Earthlock Enhanced Edition Review

Snowcastle Games recently revamped their Earthlock Festival of Magic role playing game to become Earthlock Enhanced Edition and now that I have spent some time with it can pretty much offer an opinion on this colourful throwback title. I say throwback because if you think the old school games with less emphasis on realistic visuals a la Final Fantasy XV and more traditional looks from the 1990s you should have an understanding of where I am coming from. Look at the screenshots or videos and you will instantly catch the vibe here.

Earthlock presents some interesting characters which include a treasure hunter in training an investigative pig and an imperial guard to name but a few from the varied cast of characters. Interestingly, the story switches between them to set the scene where eventually they come together to form the classic RPG party of which you can pick and choose who to tag along for the turn based battles. Obviously I am not going to spoil any story elements here and just talk about the game’s main points of interest. Turn based battles are the mainstay here and to be frank I found them to be most enjoyable, except some opponents are pretty tough, maybe frustratingly tough at time, such as destroying your entire party when they have a slither of health left. Sounds familiar right? You are given some heads-up though on failure rather than endlessly trying again and again without progression. Once the correct attack or defense method is employed then victory can be yours. I found that using this approach made some of the battles a little rigid leaving no room for player flexibility but pretty much any grunt was fare game (and relatively easy pickings in comparison to the boss, sub-boss opponents).

With your party in tow, you can wander the world map which switches to a wider view and shows off the enemy positions in real-time. This is by no means a new gaming feature but at least I found it works well for those who would like to skip battles every few steps or grind out to level up before moving on. On the world map and in the game’s dungeons there is an emphasis on swapping characters on the fly and using their unique abilities. I actually liked this aspect which made no one character the main lead per-se. You have to pretty much use everyone to progress. The dungeons or key locations are the main points of interest in this game and provide some puzzle elements as well as the aforementioned combat. There is plenty to see and do here making for an enthralling and entertaining experience. I haven’t played the original iteration of this game so I cannot compare, but will have to take the word of the developers that the overall game is vastly improved over last year’s release.

There are plenty of side quests and activities to play around with as well which involve helping people in the populated areas find items. Planting useful items which can be used in crafting and all sorts of fetch-collecting. One neat feature I found most agreeable is how each character is developed. You can tailor their growth to suit your own style and even create friendships with each other which have varied bonuses in combat. In fact, before I forget about this, in combat there are two main stances for each character which affects their role which is pretty neat. For example, Gnart (the pig character I mentioned earlier) has two stances which consist of magic user enabling healing or mild attacks or defense which offers boons to the party at the expense of losing attacks. This approach makes for some interesting encounters which I found made the combat more rewarding overall.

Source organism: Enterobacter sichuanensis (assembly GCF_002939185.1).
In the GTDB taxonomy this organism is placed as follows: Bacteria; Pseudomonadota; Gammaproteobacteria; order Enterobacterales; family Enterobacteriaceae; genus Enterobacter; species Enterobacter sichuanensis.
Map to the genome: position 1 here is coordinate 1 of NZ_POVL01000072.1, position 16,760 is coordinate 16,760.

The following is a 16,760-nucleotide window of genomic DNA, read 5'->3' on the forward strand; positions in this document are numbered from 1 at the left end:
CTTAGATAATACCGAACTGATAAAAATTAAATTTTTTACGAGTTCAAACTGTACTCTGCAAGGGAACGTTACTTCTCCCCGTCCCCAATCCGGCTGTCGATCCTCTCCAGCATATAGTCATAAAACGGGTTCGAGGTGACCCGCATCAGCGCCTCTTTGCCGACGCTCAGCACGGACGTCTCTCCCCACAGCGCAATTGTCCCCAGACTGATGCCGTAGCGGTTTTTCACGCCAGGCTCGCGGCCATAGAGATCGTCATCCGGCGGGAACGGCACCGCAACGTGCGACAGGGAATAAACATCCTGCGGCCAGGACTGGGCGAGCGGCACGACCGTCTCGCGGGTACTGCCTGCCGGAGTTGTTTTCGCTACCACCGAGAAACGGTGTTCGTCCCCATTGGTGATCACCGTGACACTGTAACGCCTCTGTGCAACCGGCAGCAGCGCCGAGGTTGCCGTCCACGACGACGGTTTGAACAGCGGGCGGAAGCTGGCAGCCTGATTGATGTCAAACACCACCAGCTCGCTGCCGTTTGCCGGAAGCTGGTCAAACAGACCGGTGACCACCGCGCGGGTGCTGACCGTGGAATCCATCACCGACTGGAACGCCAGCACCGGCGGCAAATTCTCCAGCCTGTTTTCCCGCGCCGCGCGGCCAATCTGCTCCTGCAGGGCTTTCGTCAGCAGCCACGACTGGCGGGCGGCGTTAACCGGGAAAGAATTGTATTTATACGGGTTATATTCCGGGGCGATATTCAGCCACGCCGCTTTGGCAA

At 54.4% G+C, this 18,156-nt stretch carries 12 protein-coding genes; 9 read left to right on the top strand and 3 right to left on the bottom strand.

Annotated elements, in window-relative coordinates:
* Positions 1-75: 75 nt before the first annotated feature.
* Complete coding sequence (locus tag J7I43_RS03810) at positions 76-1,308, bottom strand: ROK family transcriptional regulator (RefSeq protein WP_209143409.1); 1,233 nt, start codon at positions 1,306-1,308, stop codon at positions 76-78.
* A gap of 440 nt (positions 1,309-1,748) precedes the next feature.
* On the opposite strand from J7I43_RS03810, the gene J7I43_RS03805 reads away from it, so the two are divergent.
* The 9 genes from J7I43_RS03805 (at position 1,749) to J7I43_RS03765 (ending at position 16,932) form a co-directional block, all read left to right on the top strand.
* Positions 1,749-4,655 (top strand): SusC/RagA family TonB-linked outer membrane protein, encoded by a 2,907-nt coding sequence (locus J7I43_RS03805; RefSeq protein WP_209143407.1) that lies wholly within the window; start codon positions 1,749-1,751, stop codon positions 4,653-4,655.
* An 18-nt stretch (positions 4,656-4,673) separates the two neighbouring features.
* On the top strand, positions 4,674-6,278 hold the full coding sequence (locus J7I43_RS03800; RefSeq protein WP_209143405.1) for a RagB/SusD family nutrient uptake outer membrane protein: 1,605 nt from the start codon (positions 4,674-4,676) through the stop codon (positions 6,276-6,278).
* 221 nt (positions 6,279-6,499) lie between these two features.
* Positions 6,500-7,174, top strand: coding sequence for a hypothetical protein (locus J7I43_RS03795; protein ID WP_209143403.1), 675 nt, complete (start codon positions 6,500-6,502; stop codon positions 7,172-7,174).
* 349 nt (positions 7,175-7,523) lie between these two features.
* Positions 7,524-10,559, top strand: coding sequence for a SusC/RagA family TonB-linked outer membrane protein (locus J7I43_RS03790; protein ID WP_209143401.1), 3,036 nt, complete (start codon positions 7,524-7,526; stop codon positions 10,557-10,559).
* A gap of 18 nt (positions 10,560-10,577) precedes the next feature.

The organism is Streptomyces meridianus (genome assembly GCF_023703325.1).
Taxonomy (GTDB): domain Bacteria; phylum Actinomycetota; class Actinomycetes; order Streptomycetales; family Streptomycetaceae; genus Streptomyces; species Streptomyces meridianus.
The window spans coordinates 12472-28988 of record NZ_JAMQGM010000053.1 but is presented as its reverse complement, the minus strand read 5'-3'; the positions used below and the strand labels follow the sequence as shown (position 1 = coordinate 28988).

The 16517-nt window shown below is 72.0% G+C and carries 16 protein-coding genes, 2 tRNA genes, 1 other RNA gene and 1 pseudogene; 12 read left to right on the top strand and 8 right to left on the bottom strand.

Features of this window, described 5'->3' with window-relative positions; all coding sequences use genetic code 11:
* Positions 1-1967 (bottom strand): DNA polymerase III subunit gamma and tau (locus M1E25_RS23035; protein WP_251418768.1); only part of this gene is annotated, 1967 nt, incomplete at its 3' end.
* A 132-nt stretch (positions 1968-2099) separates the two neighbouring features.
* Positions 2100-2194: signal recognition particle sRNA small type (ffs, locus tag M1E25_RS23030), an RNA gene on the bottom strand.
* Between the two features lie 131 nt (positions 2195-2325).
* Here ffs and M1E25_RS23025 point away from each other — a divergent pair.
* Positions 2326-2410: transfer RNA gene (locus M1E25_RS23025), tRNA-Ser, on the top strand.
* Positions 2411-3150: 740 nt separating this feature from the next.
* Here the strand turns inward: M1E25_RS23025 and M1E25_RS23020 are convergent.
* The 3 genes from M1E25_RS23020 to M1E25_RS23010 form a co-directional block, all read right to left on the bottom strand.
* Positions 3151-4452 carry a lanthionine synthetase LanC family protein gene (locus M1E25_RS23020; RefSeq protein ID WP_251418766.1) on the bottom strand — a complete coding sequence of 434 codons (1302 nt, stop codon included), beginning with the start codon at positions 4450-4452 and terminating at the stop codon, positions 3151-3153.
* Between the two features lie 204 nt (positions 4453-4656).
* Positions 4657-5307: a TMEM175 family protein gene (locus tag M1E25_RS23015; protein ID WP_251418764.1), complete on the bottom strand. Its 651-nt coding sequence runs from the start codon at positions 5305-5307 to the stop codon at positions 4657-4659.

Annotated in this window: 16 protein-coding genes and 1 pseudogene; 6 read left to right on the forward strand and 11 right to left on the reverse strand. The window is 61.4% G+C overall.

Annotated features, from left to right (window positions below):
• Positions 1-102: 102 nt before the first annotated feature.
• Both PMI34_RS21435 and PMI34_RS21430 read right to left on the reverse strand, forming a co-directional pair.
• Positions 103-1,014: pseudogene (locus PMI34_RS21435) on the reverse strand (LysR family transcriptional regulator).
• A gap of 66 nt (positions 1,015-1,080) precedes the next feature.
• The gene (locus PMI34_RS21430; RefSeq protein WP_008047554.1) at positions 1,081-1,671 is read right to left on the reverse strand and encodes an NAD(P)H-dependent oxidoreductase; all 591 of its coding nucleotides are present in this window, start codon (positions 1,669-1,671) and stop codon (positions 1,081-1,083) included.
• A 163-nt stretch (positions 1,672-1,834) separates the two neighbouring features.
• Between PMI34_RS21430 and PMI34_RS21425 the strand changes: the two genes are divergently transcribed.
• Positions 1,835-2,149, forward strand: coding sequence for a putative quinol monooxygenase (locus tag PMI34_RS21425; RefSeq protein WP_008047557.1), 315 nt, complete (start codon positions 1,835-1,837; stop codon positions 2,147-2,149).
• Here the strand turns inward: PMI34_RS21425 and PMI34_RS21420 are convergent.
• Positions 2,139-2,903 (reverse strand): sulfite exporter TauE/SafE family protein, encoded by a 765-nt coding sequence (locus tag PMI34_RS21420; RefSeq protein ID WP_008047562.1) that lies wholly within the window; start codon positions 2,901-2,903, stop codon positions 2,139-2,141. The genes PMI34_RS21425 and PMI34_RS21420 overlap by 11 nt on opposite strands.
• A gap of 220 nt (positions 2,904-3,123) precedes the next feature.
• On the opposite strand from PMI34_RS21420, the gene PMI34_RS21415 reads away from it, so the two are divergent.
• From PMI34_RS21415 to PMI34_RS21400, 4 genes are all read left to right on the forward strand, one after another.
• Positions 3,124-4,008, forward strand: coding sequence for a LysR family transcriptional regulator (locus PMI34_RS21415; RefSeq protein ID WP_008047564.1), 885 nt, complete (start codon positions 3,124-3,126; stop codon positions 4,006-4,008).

Earthlock employs some colourful visuals which are often vibrant and varied sticking with traditional RPG location themes. It plays smoothly and looks good so I have no complaints there. I also have to note the enemy designs being quite interesting as well. Certainly not your typical opposition that’s for sure. The music is pretty epic and I enjoyed the soundtrack overall which adds more character to this already distinctive game.

There are plenty of hours gameplay provided here which will keep anyone playing it hooked. It is a game you can drop in and out of or play for longer sessions whatever suits. It is pretty easy to get into even if some of the combat can be quite challenging to begin with. For me that meant putting the controller down for some moments and coming back again with renewed vigor rather than being beaten into submission and getting all hot headed. That’s probably an admission I shouldn’t advertise.

I have certainly enjoyed Earthlock in a nostalgic way and can recommend the game for people looking for an old school style adventure role playing experience in our more recent times (with an added smidgen of cute). It is not the most in-depth RPG I’ve played but is quite fun and the bottom-line entertaining and rewarding at the same time. If you are after something that doesn’t strive for realism and isn’t full of post-apocalyptic technobabble then Earthlock has your name on it. Enjoy!

Score 8/10

Written by: Andrew Banks

Andrew loves all genres of video games and has been playing them since he was 5 years old. Many years later and the passion is still there.

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